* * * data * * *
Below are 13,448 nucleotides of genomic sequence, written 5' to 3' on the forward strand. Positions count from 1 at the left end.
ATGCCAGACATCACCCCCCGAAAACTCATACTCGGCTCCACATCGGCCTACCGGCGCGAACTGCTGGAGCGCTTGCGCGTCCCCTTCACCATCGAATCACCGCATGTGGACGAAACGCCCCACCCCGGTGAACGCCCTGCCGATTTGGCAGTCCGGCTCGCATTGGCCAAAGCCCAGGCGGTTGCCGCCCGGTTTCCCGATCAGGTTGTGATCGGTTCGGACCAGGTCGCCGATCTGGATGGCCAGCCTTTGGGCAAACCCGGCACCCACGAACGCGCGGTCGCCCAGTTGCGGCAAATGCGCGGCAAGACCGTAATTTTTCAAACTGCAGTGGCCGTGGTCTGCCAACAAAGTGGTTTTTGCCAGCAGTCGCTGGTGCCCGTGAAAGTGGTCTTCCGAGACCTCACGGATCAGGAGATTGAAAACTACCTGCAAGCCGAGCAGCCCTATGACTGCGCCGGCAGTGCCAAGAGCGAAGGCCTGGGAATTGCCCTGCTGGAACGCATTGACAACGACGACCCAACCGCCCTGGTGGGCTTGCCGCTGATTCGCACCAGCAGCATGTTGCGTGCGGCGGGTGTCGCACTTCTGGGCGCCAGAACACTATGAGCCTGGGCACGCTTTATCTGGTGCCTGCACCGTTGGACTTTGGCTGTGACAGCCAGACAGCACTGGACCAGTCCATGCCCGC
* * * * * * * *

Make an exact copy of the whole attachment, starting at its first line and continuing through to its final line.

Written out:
Below are 13,448 nucleotides of genomic sequence, written 5' to 3' on the forward strand. Positions count from 1 at the left end.
ATGCCAGACATCACCCCCCGAAAACTCATACTCGGCTCCACATCGGCCTACCGGCGCGAACTGCTGGAGCGCTTGCGCGTCCCCTTCACCATCGAATCACCGCATGTGGACGAAACGCCCCACCCCGGTGAACGCCCTGCCGATTTGGCAGTCCGGCTCGCATTGGCCAAAGCCCAGGCGGTTGCCGCCCGGTTTCCCGATCAGGTTGTGATCGGTTCGGACCAGGTCGCCGATCTGGATGGCCAGCCTTTGGGCAAACCCGGCACCCACGAACGCGCGGTCGCCCAGTTGCGGCAAATGCGCGGCAAGACCGTAATTTTTCAAACTGCAGTGGCCGTGGTCTGCCAACAAAGTGGTTTTTGCCAGCAGTCGCTGGTGCCCGTGAAAGTGGTCTTCCGAGACCTCACGGATCAGGAGATTGAAAACTACCTGCAAGCCGAGCAGCCCTATGACTGCGCCGGCAGTGCCAAGAGCGAAGGCCTGGGAATTGCCCTGCTGGAACGCATTGACAACGACGACCCAACCGCCCTGGTGGGCTTGCCGCTGATTCGCACCAGCAGCATGTTGCGTGCGGCGGGTGTCGCACTTCTGGGCGCCAGAACACTATGAGCCTGGGCACGCTTTATCTGGTGCCTGCACCGTTGGACTTTGGCTGTGACAGCCAGACAGCACTGGACCAGTCCATGCCCGC